“‘I want people to make really bad decisions,’ Bogost says. ‘They can find the edge conditions and see how the world would change based on those decisions.'”

    Well, based on those decisions, and the baseline and relational assumptions that the designer has built into the game. Those assumptions could, of course, remain largely invisible, verging on the subliminal.

  11. it wouldn’t be a week at H&R…

    And it’s only Monday!

  12. Video games don’t make you fat; YOU make THEM fat.

  13. Can you expose virtual Muslims to a virtual ham sandwich, and would it constitute a virtual hate crime?

  14. Finally, a video game I can support.

  15. The difference between Bible and Food Propaganda is some of the food nutrition concepts are true ( generally). One can’t really go wrong by “eating your vegetables.” The Food Police and Food Banning are something else entirely.

    Of course I oppose public funding, and it’s really the parents job, but I generally think its a good idea to encourage eating well ( and a lot libertarian public policy could help with this, for example, not banning Wal-Marts).

    A lot of us are just really contrarians who like to do the opposite of what is encouraged ( F-you Nannies, I’m going to down this 48 oz. rare steak with a loaded potato and a bottle of wine)to be different or prove a point.

    There is value in opposing someone like Morgan Spurlock, for example. and the government and lobbyists are often off the mark when it comes to things like the science behind nutrition. OF COURSE.

    But just because the government, the nutrition pyramid, the nannies, and all that shit don’t have the right idea of what “healty eating” is- that doesn’t that “healthy eating” doesn’t exist.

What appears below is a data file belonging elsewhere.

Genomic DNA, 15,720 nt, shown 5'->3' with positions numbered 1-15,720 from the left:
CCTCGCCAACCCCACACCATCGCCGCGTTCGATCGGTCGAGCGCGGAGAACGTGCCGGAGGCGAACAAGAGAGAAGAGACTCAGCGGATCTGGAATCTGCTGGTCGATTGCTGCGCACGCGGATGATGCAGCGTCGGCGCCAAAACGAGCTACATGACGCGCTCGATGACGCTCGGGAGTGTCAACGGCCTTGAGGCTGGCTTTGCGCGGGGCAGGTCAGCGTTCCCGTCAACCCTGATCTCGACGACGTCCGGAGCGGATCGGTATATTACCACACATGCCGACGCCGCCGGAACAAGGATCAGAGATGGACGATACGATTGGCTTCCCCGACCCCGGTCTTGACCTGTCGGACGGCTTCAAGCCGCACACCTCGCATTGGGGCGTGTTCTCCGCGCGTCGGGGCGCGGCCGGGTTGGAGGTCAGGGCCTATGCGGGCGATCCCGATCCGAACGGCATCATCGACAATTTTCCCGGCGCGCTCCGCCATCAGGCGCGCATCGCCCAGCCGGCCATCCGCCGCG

The obesity “epidemic” is overblown, for sure. But that doesn’t mean there isn’t a problem.

    Kids would be a lot better off raised on fruits and veggies rather than fries and Coke. Wen mine growup, I’m sure they will thank me for helping them keep their teeth, among other things.

  16. So I followed the link from the article about Bogost to a game where you play a refugee in Darfur. You have to hide from the Janjiweed militia in order to go find water.

    Then you have to repair your village after they come through and destroy it and take the food, etc.

    Oddly, there’s no option to pick up a rifle and shoot back.

  17. At least its better than Captain Novolin for the SNES (http://www.seanbaby.com/nes/egm04.htm)

  18. Darfur activism groups?! Not those tyrants!

  19. Oddly, there’s no option to pick up a rifle and shoot back.

    I think that would violate their “no-fun-with-video-games” rule.

  20. Gentlemen, tonight we dine in Fatworld!

  21. Burger Time!

    Awesome game.

  22. Another great quote:

    Or what would the nation be like if Barack Obama were president? Or John McCain? What would happen if Obama created a path for illegal immigrants to become citizens? Or what would happen if McCain lowered taxes and improved schools? And how would those decisions affect your life? “Are you going to provide more social services and charge us less for them?” Bogost says. “Because that just doesn’t add up. A game can show you that.

    Because, of course, there is no way to improve efficiency. The only way to do better is to spend more money. Sheesh.

    And I played Disaffected. It’s a godawful bad, dull, and pointless game. But I wouldn’t mind it if I was getting paid to play it. 😛

    In fact, most of the Persuasive Games are terrible. Turns out the creator isn’t a very fun guy, just another uptight activist.

  23. All of those clandestine (non-Nintendo approved) games like Bible Adventures were definitely crafted with education/brainwashing in mind.

    Weak.